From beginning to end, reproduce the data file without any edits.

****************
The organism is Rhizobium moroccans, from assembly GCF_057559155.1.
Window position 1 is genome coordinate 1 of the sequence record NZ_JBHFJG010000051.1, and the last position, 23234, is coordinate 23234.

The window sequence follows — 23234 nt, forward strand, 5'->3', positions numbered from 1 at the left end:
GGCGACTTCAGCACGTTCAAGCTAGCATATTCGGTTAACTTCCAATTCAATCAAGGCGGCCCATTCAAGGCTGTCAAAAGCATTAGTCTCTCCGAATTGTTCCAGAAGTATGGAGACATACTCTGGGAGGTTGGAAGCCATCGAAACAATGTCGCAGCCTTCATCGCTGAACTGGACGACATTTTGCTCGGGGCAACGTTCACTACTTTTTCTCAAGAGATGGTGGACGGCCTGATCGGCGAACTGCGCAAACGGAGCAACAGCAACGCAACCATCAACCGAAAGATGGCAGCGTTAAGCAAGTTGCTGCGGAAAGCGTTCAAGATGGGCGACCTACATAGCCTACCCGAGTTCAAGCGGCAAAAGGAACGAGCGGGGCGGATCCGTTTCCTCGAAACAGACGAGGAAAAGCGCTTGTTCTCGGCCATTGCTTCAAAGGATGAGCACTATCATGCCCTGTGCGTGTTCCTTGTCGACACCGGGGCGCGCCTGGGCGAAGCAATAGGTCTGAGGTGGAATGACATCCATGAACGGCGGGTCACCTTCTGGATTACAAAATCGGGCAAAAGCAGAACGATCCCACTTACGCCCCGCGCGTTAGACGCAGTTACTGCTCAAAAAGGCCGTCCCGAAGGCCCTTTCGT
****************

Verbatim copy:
The organism is Rhizobium moroccans, from assembly GCF_057559155.1.
Window position 1 is genome coordinate 1 of the sequence record NZ_JBHFJG010000051.1, and the last position, 23234, is coordinate 23234.

The window sequence follows — 23234 nt, forward strand, 5'->3', positions numbered from 1 at the left end:
GGCGACTTCAGCACGTTCAAGCTAGCATATTCGGTTAACTTCCAATTCAATCAAGGCGGCCCATTCAAGGCTGTCAAAAGCATTAGTCTCTCCGAATTGTTCCAGAAGTATGGAGACATACTCTGGGAGGTTGGAAGCCATCGAAACAATGTCGCAGCCTTCATCGCTGAACTGGACGACATTTTGCTCGGGGCAACGTTCACTACTTTTTCTCAAGAGATGGTGGACGGCCTGATCGGCGAACTGCGCAAACGGAGCAACAGCAACGCAACCATCAACCGAAAGATGGCAGCGTTAAGCAAGTTGCTGCGGAAAGCGTTCAAGATGGGCGACCTACATAGCCTACCCGAGTTCAAGCGGCAAAAGGAACGAGCGGGGCGGATCCGTTTCCTCGAAACAGACGAGGAAAAGCGCTTGTTCTCGGCCATTGCTTCAAAGGATGAGCACTATCATGCCCTGTGCGTGTTCCTTGTCGACACCGGGGCGCGCCTGGGCGAAGCAATAGGTCTGAGGTGGAATGACATCCATGAACGGCGGGTCACCTTCTGGATTACAAAATCGGGCAAAAGCAGAACGATCCCACTTACGCCCCGCGCGTTAGACGCAGTTACTGCTCAAAAAGGCCGTCCCGAAGGCCCTTTCGT